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Author Topic:   Honest Debate: how do you read?
RAZD
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Joined: 03-14-2004
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Message 1 of 49 (541439)
01-03-2010 4:28 PM


There are a number of forum guidelines for posting behavior. Basically they deal with being honest: honest in who you are, honest is what you say is your content, and honest in your portrayal of what people being quoted are actually saying (whether forum members or other people).

8. Avoid any form of misrepresentation.

The best way to pursue this that I can see is to try to understand what is being quoted before making the quote.

This topic started forming in my mind during debate with Kaicos_Man in the Adding information to the genome. thread (see subthread in Peanut Gallery starting with Message 182 and my message Message 189 in this regard).

What I proposed at the time, was that Kaichos_Man was not reading to understand the evolution position, but to be able to refute it, poke holes in, find inconsistencies, etc. His lack of understanding led him to see what he considered big problems with evolution in the material he was quoting.

From my personal observations on this and other forums, he is not alone in this type of behavior, and it is fairly common in creationist posts to see vast misrepresentations of evolution presented as common knowledge, but I have also seen this behavior in non-creationists. The issue crops up whenever someone says "you've misunderstood\misquoted\misrepresented what I said" -- and this should be a big red flag to anyone who considers themselves an honest poster.

So do you read for understanding (as best you can)?
Or do you read to find and pick out points to base a refutation on?

I think it is easy to get caught up in this last behavior in the heat of a debate, but this doesn't excuse not back-checking when the red flag is raised.

In One's Own Theory by Bluejay we see a similar concern:

We, as evolutionists, are constantly fighting strawmen on this forum. It seems, in fact, that creationists are not even making any effort to understand at all.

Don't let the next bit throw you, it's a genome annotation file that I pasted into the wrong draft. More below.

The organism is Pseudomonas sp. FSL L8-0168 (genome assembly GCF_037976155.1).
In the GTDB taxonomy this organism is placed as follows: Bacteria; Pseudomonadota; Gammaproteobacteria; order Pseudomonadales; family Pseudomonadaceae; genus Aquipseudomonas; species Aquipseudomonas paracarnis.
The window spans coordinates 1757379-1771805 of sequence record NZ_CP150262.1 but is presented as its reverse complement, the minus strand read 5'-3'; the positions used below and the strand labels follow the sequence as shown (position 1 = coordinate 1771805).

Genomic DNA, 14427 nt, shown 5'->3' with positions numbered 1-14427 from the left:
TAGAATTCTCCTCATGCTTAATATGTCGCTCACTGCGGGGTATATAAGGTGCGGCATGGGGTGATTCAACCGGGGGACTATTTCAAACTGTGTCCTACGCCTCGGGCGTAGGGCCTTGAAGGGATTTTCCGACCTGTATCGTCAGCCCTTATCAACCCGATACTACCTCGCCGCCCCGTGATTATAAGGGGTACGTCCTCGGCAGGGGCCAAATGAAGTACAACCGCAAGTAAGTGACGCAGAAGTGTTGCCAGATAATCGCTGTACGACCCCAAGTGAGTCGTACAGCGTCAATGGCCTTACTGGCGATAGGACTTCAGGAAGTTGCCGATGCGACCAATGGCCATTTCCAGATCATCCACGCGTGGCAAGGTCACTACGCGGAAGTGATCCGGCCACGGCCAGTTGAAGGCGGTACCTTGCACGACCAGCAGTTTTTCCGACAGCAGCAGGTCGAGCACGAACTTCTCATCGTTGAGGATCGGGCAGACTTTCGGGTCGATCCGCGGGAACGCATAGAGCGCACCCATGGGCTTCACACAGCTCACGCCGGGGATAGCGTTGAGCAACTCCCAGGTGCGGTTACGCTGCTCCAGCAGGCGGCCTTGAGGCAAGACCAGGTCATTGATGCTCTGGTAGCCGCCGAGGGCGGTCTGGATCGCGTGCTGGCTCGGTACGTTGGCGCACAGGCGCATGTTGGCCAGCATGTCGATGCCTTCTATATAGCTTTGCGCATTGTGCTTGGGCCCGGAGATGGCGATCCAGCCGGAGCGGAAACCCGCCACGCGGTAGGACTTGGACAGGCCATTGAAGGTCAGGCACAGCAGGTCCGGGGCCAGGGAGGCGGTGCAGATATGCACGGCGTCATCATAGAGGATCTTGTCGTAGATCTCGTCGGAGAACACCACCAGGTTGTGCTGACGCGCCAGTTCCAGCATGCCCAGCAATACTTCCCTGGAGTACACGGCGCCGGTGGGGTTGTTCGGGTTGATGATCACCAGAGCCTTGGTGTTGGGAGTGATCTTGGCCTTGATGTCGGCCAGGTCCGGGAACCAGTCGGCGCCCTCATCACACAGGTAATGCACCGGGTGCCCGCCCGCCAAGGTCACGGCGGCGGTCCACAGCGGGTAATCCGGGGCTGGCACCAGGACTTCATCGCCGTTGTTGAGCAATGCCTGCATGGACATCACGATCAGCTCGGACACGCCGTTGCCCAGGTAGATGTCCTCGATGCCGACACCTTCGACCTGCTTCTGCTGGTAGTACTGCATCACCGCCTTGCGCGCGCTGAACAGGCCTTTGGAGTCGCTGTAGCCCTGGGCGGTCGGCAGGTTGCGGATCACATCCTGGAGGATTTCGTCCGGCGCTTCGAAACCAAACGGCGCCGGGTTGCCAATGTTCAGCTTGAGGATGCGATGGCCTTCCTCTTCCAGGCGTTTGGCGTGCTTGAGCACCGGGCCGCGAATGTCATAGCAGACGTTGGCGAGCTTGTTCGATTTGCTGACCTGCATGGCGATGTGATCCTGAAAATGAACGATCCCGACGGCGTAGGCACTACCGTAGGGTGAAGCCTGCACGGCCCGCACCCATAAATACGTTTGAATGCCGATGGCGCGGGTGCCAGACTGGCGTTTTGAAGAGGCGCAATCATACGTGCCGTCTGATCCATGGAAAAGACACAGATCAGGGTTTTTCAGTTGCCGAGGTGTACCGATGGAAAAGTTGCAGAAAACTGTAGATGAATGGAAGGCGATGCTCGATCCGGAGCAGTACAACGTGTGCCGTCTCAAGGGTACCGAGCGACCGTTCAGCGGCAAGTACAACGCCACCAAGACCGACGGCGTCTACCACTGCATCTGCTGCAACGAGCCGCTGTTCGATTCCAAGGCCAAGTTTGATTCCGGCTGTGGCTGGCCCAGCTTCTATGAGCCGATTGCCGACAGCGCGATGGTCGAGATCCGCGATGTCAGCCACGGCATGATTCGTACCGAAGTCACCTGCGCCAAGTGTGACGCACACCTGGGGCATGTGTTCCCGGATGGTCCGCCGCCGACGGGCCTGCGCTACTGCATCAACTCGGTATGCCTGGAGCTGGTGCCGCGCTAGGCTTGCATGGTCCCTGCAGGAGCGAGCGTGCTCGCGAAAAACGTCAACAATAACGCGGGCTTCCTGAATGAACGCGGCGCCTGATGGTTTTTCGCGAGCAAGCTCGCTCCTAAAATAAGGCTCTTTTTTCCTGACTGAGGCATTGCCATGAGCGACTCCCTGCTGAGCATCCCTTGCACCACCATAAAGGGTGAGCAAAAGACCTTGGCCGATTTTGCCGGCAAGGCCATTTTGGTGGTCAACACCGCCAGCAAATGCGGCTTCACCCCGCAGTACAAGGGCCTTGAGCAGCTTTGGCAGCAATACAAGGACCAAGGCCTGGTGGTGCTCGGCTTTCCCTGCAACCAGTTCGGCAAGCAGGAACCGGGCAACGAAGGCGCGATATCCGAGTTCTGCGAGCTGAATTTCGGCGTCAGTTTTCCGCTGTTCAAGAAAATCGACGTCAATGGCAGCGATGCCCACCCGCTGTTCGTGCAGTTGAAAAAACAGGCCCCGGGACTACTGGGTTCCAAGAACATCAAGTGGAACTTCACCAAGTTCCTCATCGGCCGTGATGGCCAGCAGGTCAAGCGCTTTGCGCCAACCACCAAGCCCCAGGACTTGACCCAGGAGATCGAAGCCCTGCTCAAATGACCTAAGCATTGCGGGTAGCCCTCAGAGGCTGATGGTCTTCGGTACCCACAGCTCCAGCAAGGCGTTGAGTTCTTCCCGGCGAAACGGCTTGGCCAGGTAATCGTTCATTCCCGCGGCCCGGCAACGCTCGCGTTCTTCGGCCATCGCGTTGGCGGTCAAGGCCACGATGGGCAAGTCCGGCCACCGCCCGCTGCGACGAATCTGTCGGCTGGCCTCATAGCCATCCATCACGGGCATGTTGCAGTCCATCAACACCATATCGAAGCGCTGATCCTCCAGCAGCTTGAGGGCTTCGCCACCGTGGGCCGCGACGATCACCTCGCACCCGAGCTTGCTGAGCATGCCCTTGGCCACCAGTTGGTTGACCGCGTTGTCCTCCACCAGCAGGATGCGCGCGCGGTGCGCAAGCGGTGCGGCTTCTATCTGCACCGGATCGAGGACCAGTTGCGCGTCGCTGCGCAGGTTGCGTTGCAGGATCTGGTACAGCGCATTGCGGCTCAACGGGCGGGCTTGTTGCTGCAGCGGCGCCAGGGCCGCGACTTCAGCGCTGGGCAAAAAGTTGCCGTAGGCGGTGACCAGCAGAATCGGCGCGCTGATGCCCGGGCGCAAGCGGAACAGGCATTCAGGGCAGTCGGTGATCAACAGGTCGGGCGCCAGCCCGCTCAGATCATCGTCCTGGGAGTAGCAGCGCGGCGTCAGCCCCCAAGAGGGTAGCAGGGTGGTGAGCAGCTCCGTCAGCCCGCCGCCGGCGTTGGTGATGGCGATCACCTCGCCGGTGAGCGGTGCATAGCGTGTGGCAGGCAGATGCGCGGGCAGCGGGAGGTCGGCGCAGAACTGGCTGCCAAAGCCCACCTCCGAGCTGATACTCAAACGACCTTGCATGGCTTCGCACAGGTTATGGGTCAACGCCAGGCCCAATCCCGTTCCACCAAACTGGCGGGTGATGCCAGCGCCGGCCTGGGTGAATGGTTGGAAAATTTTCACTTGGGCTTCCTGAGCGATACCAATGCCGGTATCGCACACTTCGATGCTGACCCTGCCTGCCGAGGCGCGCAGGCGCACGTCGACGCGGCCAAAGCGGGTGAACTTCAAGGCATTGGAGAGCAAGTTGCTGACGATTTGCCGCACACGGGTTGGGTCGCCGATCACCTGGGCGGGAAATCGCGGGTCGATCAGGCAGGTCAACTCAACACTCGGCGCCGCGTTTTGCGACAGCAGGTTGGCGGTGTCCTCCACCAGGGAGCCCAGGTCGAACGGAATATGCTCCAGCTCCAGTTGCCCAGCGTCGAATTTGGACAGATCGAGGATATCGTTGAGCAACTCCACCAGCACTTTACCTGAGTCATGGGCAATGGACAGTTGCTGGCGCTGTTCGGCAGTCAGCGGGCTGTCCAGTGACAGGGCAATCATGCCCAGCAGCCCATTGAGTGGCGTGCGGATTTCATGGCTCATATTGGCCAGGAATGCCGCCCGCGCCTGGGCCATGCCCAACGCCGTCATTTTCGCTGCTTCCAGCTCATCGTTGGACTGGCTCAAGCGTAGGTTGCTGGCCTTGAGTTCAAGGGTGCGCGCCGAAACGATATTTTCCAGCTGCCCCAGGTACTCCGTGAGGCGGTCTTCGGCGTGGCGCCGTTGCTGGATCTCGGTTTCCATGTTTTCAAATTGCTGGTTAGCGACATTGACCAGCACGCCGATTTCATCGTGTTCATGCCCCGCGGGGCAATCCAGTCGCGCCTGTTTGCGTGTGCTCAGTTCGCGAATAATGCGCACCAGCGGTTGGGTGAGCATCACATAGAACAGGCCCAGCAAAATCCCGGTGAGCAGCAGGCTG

...
Some questions to ask:

Does belief always come before understanding? Should it?
How large is the role of confirmation bias in our learning process?
...

I'm starting a new thread because (a) I did not want to tie up someone else's thread with my argument/s, (b) I wanted to expand on reasons for lack of understanding rather than focus on the rest of Bluejay's questions, and (c) because I didn't want to focus on evo vs creo, but on general human behavior.

Let me answer these questions here to start the ball rolling on this thread:

Does belief always come before understanding?

Yes. Evidence shows that the human mind makes a decision to believe or disbelieve a new concept, and then looks for reasons to justify that decision. (Sorry, I had a reference for this but I've lost it - anyone who can point to it, please do. I believe is was a psychology paper).

This ties in to my argument regarding worldview/s: that any concept that fits with the worldview is easily accepted, and any concept that is contrary to, or contradicts, the worldview is not accepted.

Concept fits: dig up worldview evidence for why it fits.
Concept doesn't fit: dig up worldview evidence for why it doesn't fit.

Should it?

No, but the fact is that it does, so we should learn to accept this and try to recognize when it occurs to avoid making decisions to believe or disbelieve that are not supported by empirical evidence, and are more likely the result of opinion and personal bias/es.

How large is the role of confirmation bias in our learning process?

Huge, as almost everyone on that thread acknowledges. However the companion behavior, cognitive dissonance, is also a major player, imho, where people (or their subconscious minds) actually fight against new information because it is contrary to, or contradicts, a worldview.

See CosmicChimp (not to pick on anyone, just a good example because he recognized what was going on) in Peanut Gallery, Message 191:

I sort of 'nod-off' often while reading YEC explanations so I know exactly what you are describing above.

In other words, by the time you reach the end of the argument, your mind has already rejected the beginning, and you are left with a vague "what did they say?" feeling. Even going back and rereading the section doesn't necessarily result in any increased understanding, the concept is too foreign to the worldview.

Personally, I believe this is most applicable when one has an "idée fixe that is being contested, even when one is not aware themselves of the fixation.

So when this happens with a poster, do you ask for more explanation, or do you blunder on, using your rapier wit to dispose of your perceived goblins, confident in the belief that if you don't understand it, that it must be wrong?

Honest Debate: how do you read?
So do you read for understanding (as best you can)?
Or do you read to find and pick out points to base a refutation on?